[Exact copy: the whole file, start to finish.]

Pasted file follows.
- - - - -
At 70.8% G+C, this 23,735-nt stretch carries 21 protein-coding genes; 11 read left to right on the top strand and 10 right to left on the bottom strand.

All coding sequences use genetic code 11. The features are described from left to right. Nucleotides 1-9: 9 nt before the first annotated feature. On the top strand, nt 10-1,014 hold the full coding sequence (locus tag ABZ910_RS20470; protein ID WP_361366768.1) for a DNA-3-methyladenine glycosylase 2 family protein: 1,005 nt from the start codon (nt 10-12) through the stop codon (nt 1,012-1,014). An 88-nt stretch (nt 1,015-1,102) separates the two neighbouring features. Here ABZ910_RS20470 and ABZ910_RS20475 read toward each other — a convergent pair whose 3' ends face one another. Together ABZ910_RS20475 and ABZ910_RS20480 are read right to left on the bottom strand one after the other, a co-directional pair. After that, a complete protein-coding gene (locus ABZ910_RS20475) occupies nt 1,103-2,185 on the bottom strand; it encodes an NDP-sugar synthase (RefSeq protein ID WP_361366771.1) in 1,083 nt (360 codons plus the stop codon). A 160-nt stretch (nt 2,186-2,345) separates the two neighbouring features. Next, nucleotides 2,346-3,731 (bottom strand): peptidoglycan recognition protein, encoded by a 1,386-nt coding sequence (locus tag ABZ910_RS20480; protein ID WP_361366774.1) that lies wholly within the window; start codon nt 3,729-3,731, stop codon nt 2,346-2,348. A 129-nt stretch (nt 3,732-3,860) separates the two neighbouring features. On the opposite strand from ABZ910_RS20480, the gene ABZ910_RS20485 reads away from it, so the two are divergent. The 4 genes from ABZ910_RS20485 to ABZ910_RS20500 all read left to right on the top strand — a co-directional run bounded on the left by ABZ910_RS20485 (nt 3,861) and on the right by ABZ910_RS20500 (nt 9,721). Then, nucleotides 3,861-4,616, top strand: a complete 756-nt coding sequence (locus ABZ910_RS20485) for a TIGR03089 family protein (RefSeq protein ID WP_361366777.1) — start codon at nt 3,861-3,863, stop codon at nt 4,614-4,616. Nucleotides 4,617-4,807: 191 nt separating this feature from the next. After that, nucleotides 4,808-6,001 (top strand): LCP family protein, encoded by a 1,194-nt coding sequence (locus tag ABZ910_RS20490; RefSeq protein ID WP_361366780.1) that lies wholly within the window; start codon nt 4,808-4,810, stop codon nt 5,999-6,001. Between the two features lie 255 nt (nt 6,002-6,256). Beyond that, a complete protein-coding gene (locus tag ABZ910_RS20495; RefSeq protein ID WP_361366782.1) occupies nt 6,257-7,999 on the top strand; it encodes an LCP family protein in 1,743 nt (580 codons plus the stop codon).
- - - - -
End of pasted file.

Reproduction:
At 70.8% G+C, this 23,735-nt stretch carries 21 protein-coding genes; 11 read left to right on the top strand and 10 right to left on the bottom strand.

All coding sequences use genetic code 11. The features are described from left to right. Nucleotides 1-9: 9 nt before the first annotated feature. On the top strand, nt 10-1,014 hold the full coding sequence (locus tag ABZ910_RS20470; protein ID WP_361366768.1) for a DNA-3-methyladenine glycosylase 2 family protein: 1,005 nt from the start codon (nt 10-12) through the stop codon (nt 1,012-1,014). An 88-nt stretch (nt 1,015-1,102) separates the two neighbouring features. Here ABZ910_RS20470 and ABZ910_RS20475 read toward each other — a convergent pair whose 3' ends face one another. Together ABZ910_RS20475 and ABZ910_RS20480 are read right to left on the bottom strand one after the other, a co-directional pair. After that, a complete protein-coding gene (locus ABZ910_RS20475) occupies nt 1,103-2,185 on the bottom strand; it encodes an NDP-sugar synthase (RefSeq protein ID WP_361366771.1) in 1,083 nt (360 codons plus the stop codon). A 160-nt stretch (nt 2,186-2,345) separates the two neighbouring features. Next, nucleotides 2,346-3,731 (bottom strand): peptidoglycan recognition protein, encoded by a 1,386-nt coding sequence (locus tag ABZ910_RS20480; protein ID WP_361366774.1) that lies wholly within the window; start codon nt 3,729-3,731, stop codon nt 2,346-2,348. A 129-nt stretch (nt 3,732-3,860) separates the two neighbouring features. On the opposite strand from ABZ910_RS20480, the gene ABZ910_RS20485 reads away from it, so the two are divergent. The 4 genes from ABZ910_RS20485 to ABZ910_RS20500 all read left to right on the top strand — a co-directional run bounded on the left by ABZ910_RS20485 (nt 3,861) and on the right by ABZ910_RS20500 (nt 9,721). Then, nucleotides 3,861-4,616, top strand: a complete 756-nt coding sequence (locus ABZ910_RS20485) for a TIGR03089 family protein (RefSeq protein ID WP_361366777.1) — start codon at nt 3,861-3,863, stop codon at nt 4,614-4,616. Nucleotides 4,617-4,807: 191 nt separating this feature from the next. After that, nucleotides 4,808-6,001 (top strand): LCP family protein, encoded by a 1,194-nt coding sequence (locus tag ABZ910_RS20490; RefSeq protein ID WP_361366780.1) that lies wholly within the window; start codon nt 4,808-4,810, stop codon nt 5,999-6,001. Between the two features lie 255 nt (nt 6,002-6,256). Beyond that, a complete protein-coding gene (locus tag ABZ910_RS20495; RefSeq protein ID WP_361366782.1) occupies nt 6,257-7,999 on the top strand; it encodes an LCP family protein in 1,743 nt (580 codons plus the stop codon).